DaveWentzel.com            All Things Data

September 2012

More Thoughts on NoSQL

I've been getting annoyed lately with everyone jumping on the NoSQL bandwagon when clearly they don't understand the strengths of NoSQL and what it can offer.  It seems instead that anyone who doesn't want to deal with persisting data to a database would rather just use a NoSQL solution.  Um, that isn't what it's for and it probably won't work if that is what you think.  

system_health Session

It's been a few years since I've experimented with and written about Extended Events.  

Enabled by default, the system_health session collects the following information:  


Treating the Cause and Not the Symptom

I always preach that we should treat the "cause" and not the "symptom" when a problem is presented.  ie, find root cause.  People like this analogy.  I heard an even better analogy today...

Don't cure a fever by pushing down the mercury in the thermometer.  

Moore's Law, "Sloppy Chips", and Revolutionary Changes

For as long as I can remember I've been hearing that Moore's Law (roughly, computing power doubles every 18 months) was soon to fail.  "We just can't possibly cram more processing power into microchips.  Physically, it's just not possible to do."  I've always thought that is bunk.  Where there's a will, there's a way.  But even Gordon Moore said in 2005 that the law would be violated as we approached miniaturation at the atomic level.  I'll say again, Bunk!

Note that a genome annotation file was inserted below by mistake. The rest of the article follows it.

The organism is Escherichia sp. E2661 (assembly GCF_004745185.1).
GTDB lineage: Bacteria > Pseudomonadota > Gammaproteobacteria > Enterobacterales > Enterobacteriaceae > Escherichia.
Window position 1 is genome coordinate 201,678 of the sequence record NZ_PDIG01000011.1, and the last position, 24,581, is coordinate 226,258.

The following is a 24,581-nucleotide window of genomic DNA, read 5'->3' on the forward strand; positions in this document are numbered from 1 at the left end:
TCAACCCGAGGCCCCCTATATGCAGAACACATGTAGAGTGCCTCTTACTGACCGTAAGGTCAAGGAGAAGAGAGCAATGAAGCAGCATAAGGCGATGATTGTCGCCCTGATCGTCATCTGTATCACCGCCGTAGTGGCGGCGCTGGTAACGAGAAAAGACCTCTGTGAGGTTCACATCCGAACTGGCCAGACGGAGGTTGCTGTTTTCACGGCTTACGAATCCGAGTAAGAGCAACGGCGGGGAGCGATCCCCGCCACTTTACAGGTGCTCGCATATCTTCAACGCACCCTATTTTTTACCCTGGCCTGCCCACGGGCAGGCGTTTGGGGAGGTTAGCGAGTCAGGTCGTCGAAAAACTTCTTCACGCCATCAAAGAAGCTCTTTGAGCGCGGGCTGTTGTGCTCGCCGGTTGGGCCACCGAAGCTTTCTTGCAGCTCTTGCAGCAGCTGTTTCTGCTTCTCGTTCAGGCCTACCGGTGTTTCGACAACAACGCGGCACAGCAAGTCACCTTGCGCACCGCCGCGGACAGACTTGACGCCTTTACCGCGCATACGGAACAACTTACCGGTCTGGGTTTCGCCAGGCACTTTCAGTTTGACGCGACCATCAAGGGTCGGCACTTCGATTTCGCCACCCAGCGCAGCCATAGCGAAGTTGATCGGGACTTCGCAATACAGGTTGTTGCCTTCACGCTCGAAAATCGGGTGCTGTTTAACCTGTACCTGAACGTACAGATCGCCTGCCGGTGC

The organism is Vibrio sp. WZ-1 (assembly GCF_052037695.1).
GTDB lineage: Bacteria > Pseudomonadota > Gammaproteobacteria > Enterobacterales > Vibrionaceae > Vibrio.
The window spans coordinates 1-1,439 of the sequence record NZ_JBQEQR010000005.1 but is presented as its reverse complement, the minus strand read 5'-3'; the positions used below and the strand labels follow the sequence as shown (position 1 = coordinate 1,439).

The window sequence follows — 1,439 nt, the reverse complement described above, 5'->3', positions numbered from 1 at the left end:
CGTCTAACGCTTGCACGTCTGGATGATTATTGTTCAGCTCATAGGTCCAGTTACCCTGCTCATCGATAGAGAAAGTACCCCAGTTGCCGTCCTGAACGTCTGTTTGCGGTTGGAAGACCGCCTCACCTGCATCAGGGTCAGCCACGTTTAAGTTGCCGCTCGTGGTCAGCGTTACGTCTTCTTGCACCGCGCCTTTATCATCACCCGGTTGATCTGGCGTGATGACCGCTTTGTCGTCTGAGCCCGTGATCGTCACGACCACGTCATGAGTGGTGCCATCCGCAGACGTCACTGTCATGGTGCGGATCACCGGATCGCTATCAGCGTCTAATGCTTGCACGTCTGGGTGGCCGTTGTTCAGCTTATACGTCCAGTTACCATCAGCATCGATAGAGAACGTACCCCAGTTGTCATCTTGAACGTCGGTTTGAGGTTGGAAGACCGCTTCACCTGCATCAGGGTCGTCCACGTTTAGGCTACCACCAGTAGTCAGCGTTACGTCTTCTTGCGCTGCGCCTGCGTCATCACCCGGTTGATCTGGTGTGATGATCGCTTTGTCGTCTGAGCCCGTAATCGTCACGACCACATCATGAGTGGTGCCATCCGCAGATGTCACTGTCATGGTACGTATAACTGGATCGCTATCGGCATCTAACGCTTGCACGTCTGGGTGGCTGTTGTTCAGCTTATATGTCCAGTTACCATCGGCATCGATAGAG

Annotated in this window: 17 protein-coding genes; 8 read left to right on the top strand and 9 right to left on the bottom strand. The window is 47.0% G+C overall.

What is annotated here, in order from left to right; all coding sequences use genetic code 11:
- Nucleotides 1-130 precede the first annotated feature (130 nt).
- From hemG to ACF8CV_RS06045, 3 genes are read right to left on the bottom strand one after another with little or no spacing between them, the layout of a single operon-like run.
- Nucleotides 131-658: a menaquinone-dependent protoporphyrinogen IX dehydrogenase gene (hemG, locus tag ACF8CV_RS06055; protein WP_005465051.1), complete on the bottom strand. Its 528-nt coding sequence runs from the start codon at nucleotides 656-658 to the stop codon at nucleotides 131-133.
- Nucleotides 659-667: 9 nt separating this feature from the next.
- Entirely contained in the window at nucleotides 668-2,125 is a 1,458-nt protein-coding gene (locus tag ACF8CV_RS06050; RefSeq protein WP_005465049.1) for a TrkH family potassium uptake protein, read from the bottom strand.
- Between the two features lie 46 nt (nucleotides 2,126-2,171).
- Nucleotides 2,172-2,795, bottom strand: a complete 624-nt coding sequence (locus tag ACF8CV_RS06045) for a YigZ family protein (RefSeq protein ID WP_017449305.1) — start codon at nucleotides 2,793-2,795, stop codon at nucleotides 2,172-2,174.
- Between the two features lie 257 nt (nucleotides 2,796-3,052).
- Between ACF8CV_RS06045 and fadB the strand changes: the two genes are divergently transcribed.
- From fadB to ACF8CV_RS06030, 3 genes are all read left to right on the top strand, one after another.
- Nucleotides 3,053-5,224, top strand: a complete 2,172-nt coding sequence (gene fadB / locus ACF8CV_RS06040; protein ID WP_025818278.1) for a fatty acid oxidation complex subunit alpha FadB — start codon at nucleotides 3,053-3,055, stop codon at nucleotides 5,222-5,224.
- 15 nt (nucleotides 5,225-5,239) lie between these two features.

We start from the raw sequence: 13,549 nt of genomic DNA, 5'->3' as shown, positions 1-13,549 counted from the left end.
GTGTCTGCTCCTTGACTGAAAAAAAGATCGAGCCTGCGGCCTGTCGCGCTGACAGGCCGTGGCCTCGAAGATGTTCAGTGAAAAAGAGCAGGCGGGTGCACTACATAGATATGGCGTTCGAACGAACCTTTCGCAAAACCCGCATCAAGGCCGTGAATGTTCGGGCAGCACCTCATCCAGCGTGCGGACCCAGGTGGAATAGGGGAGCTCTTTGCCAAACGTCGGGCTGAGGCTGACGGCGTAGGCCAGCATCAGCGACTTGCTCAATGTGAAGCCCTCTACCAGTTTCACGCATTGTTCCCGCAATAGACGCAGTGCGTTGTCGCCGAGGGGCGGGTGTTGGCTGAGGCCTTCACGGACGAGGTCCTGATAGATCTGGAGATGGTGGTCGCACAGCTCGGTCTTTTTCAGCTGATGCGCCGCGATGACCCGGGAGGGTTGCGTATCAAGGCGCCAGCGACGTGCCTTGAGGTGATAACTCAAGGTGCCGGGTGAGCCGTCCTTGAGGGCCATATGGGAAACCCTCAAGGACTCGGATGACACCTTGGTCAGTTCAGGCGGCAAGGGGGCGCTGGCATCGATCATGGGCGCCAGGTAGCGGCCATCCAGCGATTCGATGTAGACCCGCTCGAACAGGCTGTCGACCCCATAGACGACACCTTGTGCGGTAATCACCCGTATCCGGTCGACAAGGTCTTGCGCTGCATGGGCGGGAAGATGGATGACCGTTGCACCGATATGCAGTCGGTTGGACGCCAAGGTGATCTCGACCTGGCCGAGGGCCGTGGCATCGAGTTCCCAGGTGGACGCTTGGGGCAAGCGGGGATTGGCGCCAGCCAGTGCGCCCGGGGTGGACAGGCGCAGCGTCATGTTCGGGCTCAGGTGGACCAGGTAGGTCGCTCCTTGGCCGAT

A Gotcha For SQL Server Filtered Indexes

Most people know that filtered indexes require very explicit ANSI settings to operate.  This is no different than using XML in SQL Server or indexed views.  I'm sure MS did this in an effort to force people to stop using what really should be deprecated features (such as QUOTED_IDENTIFIER OFF and non-default ANSI NULL behavior).  By removing these options I'm sure it also simplifies MS's testing of code paths as well.  I have no issue with MS's decisions here.

Performance Engineer-in-a-Box

Years ago I wrote a little utility called DBA-in-a-Box.  If you needed to administer a large and growing installation of SQL Servers you needed a quick way to make sure that every new server had a scheduled backup job, reindexing job, and DBCC CHECKDB job.  In one quick script you could deploy all of these things.